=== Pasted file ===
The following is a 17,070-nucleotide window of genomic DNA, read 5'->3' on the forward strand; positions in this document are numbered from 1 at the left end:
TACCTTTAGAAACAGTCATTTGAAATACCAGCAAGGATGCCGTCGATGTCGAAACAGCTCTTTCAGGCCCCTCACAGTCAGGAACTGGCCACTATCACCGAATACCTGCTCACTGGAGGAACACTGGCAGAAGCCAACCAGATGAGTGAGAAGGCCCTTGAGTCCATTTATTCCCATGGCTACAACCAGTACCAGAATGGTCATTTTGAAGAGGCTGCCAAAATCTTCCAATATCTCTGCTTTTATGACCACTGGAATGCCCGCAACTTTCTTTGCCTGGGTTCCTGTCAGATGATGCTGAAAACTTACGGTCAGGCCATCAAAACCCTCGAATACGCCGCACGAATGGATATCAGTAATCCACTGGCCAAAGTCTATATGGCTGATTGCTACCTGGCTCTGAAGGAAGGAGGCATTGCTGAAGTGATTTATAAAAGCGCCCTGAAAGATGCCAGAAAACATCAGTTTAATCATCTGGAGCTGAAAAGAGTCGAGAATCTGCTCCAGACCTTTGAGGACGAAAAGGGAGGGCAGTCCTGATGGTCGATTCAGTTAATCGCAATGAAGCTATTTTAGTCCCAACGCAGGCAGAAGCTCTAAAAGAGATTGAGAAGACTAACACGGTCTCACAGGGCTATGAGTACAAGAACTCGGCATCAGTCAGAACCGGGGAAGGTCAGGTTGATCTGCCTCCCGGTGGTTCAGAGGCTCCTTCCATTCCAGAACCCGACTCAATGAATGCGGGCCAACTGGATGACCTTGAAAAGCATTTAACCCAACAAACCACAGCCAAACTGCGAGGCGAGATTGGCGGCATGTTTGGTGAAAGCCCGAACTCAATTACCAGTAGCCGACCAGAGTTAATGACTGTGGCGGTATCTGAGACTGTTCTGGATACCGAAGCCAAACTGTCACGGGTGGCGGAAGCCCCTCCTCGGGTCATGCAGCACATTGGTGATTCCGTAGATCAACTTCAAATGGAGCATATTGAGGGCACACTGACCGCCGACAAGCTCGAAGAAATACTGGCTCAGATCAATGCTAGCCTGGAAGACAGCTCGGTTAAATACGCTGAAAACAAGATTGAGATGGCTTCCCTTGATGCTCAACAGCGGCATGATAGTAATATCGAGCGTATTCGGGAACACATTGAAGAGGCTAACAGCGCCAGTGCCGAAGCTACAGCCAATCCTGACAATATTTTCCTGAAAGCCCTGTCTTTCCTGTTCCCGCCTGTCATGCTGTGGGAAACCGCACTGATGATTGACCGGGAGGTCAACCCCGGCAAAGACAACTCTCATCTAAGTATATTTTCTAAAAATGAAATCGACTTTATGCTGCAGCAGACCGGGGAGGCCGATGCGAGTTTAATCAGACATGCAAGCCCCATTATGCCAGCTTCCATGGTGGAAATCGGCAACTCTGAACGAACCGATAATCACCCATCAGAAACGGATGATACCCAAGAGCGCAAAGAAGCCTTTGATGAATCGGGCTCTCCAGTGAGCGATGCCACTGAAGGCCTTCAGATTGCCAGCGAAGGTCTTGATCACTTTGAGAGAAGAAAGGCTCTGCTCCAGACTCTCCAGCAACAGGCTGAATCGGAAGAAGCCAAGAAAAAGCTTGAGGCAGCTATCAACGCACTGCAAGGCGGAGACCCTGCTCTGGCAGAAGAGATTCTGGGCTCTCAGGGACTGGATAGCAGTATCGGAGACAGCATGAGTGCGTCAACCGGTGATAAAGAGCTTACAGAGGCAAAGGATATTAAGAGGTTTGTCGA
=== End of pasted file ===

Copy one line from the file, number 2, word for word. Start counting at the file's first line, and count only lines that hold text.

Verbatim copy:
TACCTTTAGAAACAGTCATTTGAAATACCAGCAAGGATGCCGTCGATGTCGAAACAGCTCTTTCAGGCCCCTCACAGTCAGGAACTGGCCACTATCACCGAATACCTGCTCACTGGAGGAACACTGGCAGAAGCCAACCAGATGAGTGAGAAGGCCCTTGAGTCCATTTATTCCCATGGCTACAACCAGTACCAGAATGGTCATTTTGAAGAGGCTGCCAAAATCTTCCAATATCTCTGCTTTTATGACCACTGGAATGCCCGCAACTTTCTTTGCCTGGGTTCCTGTCAGATGATGCTGAAAACTTACGGTCAGGCCATCAAAACCCTCGAATACGCCGCACGAATGGATATCAGTAATCCACTGGCCAAAGTCTATATGGCTGATTGCTACCTGGCTCTGAAGGAAGGAGGCATTGCTGAAGTGATTTATAAAAGCGCCCTGAAAGATGCCAGAAAACATCAGTTTAATCATCTGGAGCTGAAAAGAGTCGAGAATCTGCTCCAGACCTTTGAGGACGAAAAGGGAGGGCAGTCCTGATGGTCGATTCAGTTAATCGCAATGAAGCTATTTTAGTCCCAACGCAGGCAGAAGCTCTAAAAGAGATTGAGAAGACTAACACGGTCTCACAGGGCTATGAGTACAAGAACTCGGCATCAGTCAGAACCGGGGAAGGTCAGGTTGATCTGCCTCCCGGTGGTTCAGAGGCTCCTTCCATTCCAGAACCCGACTCAATGAATGCGGGCCAACTGGATGACCTTGAAAAGCATTTAACCCAACAAACCACAGCCAAACTGCGAGGCGAGATTGGCGGCATGTTTGGTGAAAGCCCGAACTCAATTACCAGTAGCCGACCAGAGTTAATGACTGTGGCGGTATCTGAGACTGTTCTGGATACCGAAGCCAAACTGTCACGGGTGGCGGAAGCCCCTCCTCGGGTCATGCAGCACATTGGTGATTCCGTAGATCAACTTCAAATGGAGCATATTGAGGGCACACTGACCGCCGACAAGCTCGAAGAAATACTGGCTCAGATCAATGCTAGCCTGGAAGACAGCTCGGTTAAATACGCTGAAAACAAGATTGAGATGGCTTCCCTTGATGCTCAACAGCGGCATGATAGTAATATCGAGCGTATTCGGGAACACATTGAAGAGGCTAACAGCGCCAGTGCCGAAGCTACAGCCAATCCTGACAATATTTTCCTGAAAGCCCTGTCTTTCCTGTTCCCGCCTGTCATGCTGTGGGAAACCGCACTGATGATTGACCGGGAGGTCAACCCCGGCAAAGACAACTCTCATCTAAGTATATTTTCTAAAAATGAAATCGACTTTATGCTGCAGCAGACCGGGGAGGCCGATGCGAGTTTAATCAGACATGCAAGCCCCATTATGCCAGCTTCCATGGTGGAAATCGGCAACTCTGAACGAACCGATAATCACCCATCAGAAACGGATGATACCCAAGAGCGCAAAGAAGCCTTTGATGAATCGGGCTCTCCAGTGAGCGATGCCACTGAAGGCCTTCAGATTGCCAGCGAAGGTCTTGATCACTTTGAGAGAAGAAAGGCTCTGCTCCAGACTCTCCAGCAACAGGCTGAATCGGAAGAAGCCAAGAAAAAGCTTGAGGCAGCTATCAACGCACTGCAAGGCGGAGACCCTGCTCTGGCAGAAGAGATTCTGGGCTCTCAGGGACTGGATAGCAGTATCGGAGACAGCATGAGTGCGTCAACCGGTGATAAAGAGCTTACAGAGGCAAAGGATATTAAGAGGTTTGTCGA